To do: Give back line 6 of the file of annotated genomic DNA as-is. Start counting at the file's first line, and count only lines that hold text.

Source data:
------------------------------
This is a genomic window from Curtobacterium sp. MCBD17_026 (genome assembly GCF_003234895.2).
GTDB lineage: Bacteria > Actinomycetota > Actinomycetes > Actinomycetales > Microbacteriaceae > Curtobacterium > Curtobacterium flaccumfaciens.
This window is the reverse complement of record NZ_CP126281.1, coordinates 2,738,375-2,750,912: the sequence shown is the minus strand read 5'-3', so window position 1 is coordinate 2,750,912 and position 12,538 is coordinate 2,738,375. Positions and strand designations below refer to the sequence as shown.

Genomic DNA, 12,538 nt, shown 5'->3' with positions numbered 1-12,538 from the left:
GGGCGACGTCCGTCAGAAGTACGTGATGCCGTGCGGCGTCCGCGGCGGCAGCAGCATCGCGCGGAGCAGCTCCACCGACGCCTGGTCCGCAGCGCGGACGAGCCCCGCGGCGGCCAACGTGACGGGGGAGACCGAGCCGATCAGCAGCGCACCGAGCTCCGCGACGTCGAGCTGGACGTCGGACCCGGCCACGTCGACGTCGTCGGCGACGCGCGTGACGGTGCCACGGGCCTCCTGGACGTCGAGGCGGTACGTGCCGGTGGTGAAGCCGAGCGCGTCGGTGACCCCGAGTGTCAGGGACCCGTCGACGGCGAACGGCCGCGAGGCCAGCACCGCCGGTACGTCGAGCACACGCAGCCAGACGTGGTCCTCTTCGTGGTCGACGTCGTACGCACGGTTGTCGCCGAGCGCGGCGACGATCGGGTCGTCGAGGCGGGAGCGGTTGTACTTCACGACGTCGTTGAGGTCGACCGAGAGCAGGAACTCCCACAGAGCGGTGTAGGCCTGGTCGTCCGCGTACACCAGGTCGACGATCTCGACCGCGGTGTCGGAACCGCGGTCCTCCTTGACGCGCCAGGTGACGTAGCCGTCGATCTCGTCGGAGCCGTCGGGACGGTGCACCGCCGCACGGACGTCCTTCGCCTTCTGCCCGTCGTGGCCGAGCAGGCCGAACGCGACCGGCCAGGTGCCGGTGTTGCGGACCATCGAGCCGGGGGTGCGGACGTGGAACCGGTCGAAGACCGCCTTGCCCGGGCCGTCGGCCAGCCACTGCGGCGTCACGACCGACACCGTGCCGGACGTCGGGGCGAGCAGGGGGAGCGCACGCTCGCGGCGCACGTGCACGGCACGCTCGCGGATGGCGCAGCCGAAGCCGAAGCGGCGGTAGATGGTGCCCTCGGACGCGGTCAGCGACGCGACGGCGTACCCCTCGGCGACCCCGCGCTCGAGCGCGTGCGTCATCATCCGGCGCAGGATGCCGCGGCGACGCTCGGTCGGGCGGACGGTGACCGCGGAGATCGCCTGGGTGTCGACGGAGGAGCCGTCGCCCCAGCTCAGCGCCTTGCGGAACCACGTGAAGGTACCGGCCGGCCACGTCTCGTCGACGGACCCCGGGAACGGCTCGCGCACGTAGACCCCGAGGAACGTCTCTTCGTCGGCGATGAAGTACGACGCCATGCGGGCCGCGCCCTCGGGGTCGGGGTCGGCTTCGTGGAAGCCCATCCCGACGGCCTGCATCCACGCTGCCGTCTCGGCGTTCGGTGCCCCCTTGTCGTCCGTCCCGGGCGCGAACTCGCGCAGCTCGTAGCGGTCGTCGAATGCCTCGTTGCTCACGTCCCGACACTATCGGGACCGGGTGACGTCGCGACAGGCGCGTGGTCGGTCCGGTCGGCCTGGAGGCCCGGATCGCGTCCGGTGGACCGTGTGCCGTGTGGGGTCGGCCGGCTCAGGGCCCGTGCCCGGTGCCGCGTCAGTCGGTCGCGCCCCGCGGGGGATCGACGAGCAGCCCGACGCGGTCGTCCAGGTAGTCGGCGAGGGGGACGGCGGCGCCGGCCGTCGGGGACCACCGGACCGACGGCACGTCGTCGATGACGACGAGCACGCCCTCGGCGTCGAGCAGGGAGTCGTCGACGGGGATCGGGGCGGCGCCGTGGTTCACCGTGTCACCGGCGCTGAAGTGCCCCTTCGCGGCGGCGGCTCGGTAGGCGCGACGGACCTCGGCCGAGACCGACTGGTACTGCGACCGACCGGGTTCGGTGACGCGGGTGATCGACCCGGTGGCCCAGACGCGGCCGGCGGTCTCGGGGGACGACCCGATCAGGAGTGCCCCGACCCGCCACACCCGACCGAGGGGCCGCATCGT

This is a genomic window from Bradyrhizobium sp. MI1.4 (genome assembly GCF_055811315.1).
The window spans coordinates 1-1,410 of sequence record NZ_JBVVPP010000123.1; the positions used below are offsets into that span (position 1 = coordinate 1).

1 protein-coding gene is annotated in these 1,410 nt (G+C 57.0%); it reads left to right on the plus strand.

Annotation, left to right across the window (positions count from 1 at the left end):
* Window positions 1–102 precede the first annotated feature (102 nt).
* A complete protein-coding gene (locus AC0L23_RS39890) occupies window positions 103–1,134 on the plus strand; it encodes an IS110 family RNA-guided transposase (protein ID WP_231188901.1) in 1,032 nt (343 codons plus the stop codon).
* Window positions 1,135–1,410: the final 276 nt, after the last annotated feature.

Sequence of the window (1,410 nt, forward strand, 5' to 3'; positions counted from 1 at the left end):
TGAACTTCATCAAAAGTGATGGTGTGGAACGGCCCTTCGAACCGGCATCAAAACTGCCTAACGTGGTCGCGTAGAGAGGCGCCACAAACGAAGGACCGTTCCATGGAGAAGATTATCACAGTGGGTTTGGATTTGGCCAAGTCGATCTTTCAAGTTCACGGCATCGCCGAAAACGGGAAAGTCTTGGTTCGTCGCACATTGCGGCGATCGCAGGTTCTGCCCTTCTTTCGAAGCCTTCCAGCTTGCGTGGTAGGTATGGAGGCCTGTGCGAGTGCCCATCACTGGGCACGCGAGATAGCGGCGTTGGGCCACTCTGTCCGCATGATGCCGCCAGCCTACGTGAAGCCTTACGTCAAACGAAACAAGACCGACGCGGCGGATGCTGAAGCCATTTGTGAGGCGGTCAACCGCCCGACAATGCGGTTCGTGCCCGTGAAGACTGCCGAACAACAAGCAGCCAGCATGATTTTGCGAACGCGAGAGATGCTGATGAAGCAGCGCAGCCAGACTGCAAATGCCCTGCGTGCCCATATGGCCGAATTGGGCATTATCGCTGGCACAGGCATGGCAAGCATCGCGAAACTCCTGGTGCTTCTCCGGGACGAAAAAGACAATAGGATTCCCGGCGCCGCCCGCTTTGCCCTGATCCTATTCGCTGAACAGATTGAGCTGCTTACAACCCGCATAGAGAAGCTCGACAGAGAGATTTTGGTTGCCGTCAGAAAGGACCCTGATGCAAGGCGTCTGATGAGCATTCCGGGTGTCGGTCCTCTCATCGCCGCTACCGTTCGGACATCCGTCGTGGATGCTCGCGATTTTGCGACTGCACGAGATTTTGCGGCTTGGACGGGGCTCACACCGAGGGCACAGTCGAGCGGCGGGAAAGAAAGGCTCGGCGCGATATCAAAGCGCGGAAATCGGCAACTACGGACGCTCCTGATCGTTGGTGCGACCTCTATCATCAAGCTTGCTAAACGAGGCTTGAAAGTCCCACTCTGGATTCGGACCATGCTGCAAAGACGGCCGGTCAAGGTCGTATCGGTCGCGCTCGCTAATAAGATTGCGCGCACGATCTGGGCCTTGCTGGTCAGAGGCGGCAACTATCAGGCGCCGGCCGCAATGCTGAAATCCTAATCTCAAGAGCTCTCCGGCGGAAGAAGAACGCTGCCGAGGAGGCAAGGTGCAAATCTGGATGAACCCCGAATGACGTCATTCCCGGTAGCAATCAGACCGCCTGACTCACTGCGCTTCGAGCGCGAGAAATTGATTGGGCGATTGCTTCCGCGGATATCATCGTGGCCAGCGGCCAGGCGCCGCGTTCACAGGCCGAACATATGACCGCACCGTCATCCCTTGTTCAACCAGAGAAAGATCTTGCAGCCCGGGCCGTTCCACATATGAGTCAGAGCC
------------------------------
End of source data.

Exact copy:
This is a genomic window from Bradyrhizobium sp. MI1.4 (genome assembly GCF_055811315.1).